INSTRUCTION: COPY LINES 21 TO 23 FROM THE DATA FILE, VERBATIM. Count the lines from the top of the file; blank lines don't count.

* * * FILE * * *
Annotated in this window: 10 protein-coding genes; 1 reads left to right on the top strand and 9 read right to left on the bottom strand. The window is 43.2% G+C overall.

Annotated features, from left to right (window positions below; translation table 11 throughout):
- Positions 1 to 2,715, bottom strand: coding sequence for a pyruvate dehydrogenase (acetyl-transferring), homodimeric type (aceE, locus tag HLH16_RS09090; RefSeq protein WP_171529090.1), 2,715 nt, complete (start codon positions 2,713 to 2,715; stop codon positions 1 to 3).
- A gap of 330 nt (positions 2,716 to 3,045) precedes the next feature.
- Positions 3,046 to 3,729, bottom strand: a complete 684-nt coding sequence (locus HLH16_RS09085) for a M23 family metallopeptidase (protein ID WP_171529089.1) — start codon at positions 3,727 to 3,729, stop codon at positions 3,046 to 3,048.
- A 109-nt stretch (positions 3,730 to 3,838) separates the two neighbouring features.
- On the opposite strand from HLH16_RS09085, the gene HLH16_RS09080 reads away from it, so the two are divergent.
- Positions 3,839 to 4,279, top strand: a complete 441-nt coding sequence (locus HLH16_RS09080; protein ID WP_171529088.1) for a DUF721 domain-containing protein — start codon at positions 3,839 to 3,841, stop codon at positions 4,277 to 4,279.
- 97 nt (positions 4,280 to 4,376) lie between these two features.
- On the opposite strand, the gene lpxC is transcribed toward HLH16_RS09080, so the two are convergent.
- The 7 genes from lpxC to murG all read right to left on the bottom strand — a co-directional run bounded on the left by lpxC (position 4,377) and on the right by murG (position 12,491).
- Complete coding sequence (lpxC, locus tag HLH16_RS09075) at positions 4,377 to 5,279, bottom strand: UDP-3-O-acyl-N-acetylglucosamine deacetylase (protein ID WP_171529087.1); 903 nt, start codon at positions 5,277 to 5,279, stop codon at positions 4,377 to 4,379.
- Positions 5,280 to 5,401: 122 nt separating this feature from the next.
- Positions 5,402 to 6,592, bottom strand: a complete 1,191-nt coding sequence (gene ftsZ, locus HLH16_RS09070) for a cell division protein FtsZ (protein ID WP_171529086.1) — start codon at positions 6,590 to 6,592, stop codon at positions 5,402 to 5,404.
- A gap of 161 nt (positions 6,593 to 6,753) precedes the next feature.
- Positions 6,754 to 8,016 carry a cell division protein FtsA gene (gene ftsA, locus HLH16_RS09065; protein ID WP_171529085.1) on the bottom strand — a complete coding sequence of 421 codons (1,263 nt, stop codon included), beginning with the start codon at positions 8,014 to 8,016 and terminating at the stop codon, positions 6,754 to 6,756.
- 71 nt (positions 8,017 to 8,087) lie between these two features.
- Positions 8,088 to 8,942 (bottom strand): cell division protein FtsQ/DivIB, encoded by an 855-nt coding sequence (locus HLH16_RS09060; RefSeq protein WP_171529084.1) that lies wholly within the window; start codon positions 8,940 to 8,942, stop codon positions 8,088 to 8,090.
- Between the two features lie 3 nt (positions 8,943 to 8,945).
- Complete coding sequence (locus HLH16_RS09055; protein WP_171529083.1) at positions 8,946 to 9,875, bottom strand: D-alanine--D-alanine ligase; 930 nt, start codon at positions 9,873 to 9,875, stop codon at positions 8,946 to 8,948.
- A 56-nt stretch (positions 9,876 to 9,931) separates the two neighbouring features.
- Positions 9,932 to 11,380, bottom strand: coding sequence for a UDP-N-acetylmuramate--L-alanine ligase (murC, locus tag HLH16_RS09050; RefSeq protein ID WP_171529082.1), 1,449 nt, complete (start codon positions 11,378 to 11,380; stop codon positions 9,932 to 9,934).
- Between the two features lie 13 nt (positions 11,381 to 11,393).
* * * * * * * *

- A 56-nt stretch (positions 9,876 to 9,931) separates the two neighbouring features.
- Positions 9,932 to 11,380, bottom strand: coding sequence for a UDP-N-acetylmuramate--L-alanine ligase (murC, locus tag HLH16_RS09050; RefSeq protein ID WP_171529082.1), 1,449 nt, complete (start codon positions 11,378 to 11,380; stop codon positions 9,932 to 9,934).
- Between the two features lie 13 nt (positions 11,381 to 11,393).